At the beginning of this section, I would like to apologize for a long time there was no news - I’ll try to catch up in the coming weeks :-) . Below is a link to the answers to the exercises in the previous section. I encourage you to verify your answers.


1. The triangle will be drawn correctly, but will be enlarged so that its vertices will “come out” of the scope of OpenGL’s window.

2. The image must be zoomed out twice, so the last two parameters in our viewport has respectively width: width/2 and height: height/2, where width and height are the width and height of our OpenGL’s window.

Then we need to set the viewport on the center of the screen. So the bottom left corner of the viewport must be in 1/4 width and 1/4 height of the OpenGL window (remember that the bottom left corner of the OpenGL window is the point (0, 0)). Thus, the first two parameters have the values: width/4 and height/4.

glViewport(width/4, height/4, width/2, height/2);  

3. To draw a square, you have to use two triangles. To this end, we update the array vertices with new values:

glm::vec3 vertices[] = { glm::vec3(-1.0f, -1.0f, 0.0f),  
                         glm::vec3(-1.0f,  1.0f, 0.0f),  
                         glm::vec3( 1.0f, -1.0f, 0.0f),  
                         glm::vec3(-1.0f,  1.0f, 0.0f),  
                         glm::vec3( 1.0f,  1.0f, 0.0f),  
                         glm::vec3( 1.0f, -1.0f, 0.0f) };  

And change the last parameter in the glDrawArrays(), which shows how many vertices of the array you want to draw (in this case 6 - two triangles; two points are repeated - avoiding the redundancy will be discussed in the following sections of this course).

glDrawArrays(GL_TRIANGLES, 0, 6);  

In this part of the course will only be the theory as to how the whole rendering process runs in OpenGL - it will be the introduction to shader programs as well. I think that it’s quite an important aspect while learning 3D graphics programming, as it allows to understand the behavior of OpenGL and we will be more aware of what is happening behind the “scenes” when we want to draw a virtual scene on the screen. In addition, this knowledge will help us to understand how shaders work so we can easily “color” our triangle and transform it.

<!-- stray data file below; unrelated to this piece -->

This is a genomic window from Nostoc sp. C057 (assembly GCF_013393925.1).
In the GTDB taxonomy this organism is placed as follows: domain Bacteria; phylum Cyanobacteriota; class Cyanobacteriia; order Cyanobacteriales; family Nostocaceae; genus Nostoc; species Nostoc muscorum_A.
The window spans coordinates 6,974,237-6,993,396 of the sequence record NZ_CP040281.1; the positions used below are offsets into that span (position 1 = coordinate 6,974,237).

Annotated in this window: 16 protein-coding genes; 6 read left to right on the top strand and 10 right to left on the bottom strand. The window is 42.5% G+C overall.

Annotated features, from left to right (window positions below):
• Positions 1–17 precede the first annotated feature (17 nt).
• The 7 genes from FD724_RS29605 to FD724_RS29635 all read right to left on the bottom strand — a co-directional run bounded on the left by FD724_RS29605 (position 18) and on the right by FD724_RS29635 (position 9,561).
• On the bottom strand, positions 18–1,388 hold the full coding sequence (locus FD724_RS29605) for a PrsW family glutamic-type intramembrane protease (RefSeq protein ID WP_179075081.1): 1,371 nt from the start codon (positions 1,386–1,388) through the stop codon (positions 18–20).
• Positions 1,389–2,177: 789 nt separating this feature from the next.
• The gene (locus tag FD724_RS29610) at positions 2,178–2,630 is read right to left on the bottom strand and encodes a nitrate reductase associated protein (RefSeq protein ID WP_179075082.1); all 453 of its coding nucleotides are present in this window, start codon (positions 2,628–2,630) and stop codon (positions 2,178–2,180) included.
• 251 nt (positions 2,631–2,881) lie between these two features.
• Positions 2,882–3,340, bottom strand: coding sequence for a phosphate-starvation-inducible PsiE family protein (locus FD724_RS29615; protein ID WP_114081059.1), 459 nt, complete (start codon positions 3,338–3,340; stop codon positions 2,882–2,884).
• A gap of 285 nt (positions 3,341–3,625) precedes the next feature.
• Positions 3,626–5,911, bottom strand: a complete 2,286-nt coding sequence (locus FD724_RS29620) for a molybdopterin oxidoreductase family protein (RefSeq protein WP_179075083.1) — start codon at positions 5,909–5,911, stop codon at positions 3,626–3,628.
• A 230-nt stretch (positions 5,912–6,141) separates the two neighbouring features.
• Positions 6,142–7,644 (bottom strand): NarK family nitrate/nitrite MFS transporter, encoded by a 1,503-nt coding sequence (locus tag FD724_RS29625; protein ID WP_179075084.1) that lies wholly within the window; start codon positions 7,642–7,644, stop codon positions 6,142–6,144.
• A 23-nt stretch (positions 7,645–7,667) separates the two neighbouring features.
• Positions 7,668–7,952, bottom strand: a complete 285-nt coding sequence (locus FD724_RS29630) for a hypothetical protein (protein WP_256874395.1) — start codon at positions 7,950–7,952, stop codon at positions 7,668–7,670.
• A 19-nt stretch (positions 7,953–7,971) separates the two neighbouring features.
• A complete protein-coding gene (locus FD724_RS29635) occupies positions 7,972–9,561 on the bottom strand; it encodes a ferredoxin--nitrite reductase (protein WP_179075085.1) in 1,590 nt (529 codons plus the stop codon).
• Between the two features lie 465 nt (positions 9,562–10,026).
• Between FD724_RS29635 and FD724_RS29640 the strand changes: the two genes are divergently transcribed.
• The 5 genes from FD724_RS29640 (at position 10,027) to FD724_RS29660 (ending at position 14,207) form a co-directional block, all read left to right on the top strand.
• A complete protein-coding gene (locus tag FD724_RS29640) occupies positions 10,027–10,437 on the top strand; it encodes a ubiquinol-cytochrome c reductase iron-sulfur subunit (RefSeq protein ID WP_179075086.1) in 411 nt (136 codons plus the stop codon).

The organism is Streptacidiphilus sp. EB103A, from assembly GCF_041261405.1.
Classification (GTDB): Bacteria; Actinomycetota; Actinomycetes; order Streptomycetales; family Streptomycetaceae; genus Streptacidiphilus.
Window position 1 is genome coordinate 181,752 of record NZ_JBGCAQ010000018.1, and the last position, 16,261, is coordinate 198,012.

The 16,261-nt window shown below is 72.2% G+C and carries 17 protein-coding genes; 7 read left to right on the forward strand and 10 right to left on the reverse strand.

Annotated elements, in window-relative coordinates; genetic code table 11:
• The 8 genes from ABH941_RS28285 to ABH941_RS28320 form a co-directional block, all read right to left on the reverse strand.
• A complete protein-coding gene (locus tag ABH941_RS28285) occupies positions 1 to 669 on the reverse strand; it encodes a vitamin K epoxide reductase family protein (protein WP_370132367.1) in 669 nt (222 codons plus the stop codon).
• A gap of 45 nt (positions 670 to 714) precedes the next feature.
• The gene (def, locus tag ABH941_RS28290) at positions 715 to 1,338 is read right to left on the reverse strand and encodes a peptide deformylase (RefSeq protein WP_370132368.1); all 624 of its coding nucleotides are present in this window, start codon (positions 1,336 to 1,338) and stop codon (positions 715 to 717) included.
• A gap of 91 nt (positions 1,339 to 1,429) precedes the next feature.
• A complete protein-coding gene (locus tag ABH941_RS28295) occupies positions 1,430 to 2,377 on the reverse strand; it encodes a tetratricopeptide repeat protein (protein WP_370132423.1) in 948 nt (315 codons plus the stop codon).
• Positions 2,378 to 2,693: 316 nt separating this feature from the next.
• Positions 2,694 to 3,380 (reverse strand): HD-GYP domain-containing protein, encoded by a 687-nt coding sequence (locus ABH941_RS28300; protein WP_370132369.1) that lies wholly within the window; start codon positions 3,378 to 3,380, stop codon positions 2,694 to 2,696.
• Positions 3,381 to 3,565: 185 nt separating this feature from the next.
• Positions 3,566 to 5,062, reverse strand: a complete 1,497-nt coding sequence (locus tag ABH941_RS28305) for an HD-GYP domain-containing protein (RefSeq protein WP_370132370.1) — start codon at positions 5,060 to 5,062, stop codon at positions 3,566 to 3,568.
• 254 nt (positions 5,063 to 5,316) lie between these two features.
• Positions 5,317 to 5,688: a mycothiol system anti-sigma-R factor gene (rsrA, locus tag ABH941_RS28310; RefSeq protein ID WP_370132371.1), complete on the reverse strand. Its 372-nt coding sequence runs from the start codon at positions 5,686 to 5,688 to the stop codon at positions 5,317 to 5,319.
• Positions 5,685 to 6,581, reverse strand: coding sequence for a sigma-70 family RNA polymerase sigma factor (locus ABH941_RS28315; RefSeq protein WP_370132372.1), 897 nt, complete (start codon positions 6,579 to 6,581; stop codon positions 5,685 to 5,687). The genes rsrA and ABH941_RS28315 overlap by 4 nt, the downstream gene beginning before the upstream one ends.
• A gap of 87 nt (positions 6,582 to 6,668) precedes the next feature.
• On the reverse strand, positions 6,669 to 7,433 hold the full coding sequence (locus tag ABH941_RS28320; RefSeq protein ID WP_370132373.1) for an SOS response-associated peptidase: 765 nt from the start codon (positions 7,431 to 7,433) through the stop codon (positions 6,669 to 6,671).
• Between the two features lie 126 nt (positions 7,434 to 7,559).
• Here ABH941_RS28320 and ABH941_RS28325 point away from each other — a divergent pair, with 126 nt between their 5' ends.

Programmable rendering pipeline

Long, long ago, when OpenGL 1.0 was on top, in graphics cards was implemented so called fixed rendering pipeline. Its advantage was that the little time was needed to draw a triangle on the screen, color it and rotate freely. More specifically, developers were limited only to use the “building blocks” that someone had implemented to create something new.

Such an approach was good up to a point where the capabilities of these “bricks” got exhausted and developers wanted to create something new, unique, faster. Therefore, graphics card manufacturers have invented programmable rendering pipeline, in which at certain stages of drawing geometry, a programmer might be able to affect (by writing shader programs) how the geometry will look like (operations on vertices) and how it will be colored (operations on pixels/fragments). With successive versions of OpenGL, it became possible to affect more and more individual rendering stages and began to deviate from obsolete, fixed rendering pipeline. The modern rendering process is shown in the following picture:

As you can see from the above diagram, we start by transferring primitives’ vertices that we want to draw. Primitive is the basic geometric figure, which we can draw. OpenGL offers us primitives such as points (GL_POINTS), lines (GL_LINES), line strips (GL_LINE_STRIP), line loops (GL_LINE_LOOP), triangles (GL_TRIANGLES), triangle strips (GL_TRIANGLE_STRIP), triangle fans (GL_TRIANGLE_FAN). Below is a picture of the previously mentioned geometric primitives: